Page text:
The end of the British rule in India also saw the independence of around 565 princely states within the country. Their independence posed a serious problem for the establishment of a democratic undivided India which was already suffering from the effects of Partition. The response from the rulers of these small principalities like Travancore, Hyderabad etc made the further division of India a very real possibility. The reaction of the interim government to these principalities was firm and swift with Sardar Ballavbhai Patel playing a crucial role in subduing the states into compliance. The government’s approach was guided by three considerations –
• The opinion of the common people who wanted to be a part of India.
• The need for flexibility in their approach to take into consideration the demands of a particular region.
• The government found it crucial to integrate the principalities to counter the effects of Partition.
Prior to Independence, most of the principalities that were contiguous to the Indian territory were brought into the Indian Union through peaceful negotiations. A document called ‘Instrument of Accession’ was signed by most rulers which signified their agreement to be a part of the Indian Union. The princely states that resisted included Junagarh, Hyderabad, Kashmir and Manipur. Their addition occurred after the Independence. While the army had to be deployed in case of Hyderabad, Manipur was attached through coercion. The issue with Kashmir is an ongoing process.
After Independence, the Indian Government refused to create separate states based on linguistic lines. This was because of –
• The political leaders at the Centre felt that creation of states based on linguistic character would lead to disruption and disintegration of the nation.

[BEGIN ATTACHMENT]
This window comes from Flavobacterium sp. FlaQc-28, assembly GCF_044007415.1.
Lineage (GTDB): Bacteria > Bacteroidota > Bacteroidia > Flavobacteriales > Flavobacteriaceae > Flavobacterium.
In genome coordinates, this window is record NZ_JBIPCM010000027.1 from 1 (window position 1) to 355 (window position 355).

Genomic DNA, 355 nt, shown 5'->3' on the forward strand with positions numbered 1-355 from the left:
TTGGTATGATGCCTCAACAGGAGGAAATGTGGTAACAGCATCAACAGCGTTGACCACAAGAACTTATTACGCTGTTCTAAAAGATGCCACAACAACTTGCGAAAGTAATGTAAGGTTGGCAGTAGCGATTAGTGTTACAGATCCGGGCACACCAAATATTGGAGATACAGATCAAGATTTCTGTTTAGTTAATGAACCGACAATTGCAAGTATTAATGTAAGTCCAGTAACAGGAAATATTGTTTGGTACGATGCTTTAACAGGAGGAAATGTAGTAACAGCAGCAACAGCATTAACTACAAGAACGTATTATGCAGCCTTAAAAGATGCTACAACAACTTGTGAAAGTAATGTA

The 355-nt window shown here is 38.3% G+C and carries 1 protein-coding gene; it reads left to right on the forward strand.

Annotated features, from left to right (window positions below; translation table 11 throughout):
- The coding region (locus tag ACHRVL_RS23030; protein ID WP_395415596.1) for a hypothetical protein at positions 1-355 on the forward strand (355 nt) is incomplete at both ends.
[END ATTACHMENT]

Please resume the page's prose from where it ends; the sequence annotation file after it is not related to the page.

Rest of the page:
• The leaders also felt that linguistic separation would take away the attention from other major problems in the social and economic spheres of the country.
• The Partition acted as a deterrent towards creation of states based on linguistic identity.
• The annexation of the princely states were paramount at that point of time as it would lead to an unified India.
When the Indian Government refused to create separate states based on linguistic character, several effects were observed –
• The decision was taken by the interim Government at the Centre and was opposed by the regional political leaders.
• It led to widespread protest across the country which began in the Telegu speaking provinces of the old madras province.
• The Vishalandhra Movement supported by all the political forces in the region in favour of linguistic reorganisation demanded the separation of Telegu speaking areas from Madras to Andhra region.
• The death of Poti Sriramulu due to fasting led to violent protests which finally led to the formation of the separate state of Andhra Pradesh in 1952.
• This showed the way to other dissenters which finally forced the government the State Reorganization Commission in 1953. The former Chief Justice of the Supreme Court, Fazal Ali headed the commission which in 1956 recommended the creation of 14 states and 6 Union Territories on linguistic basis.
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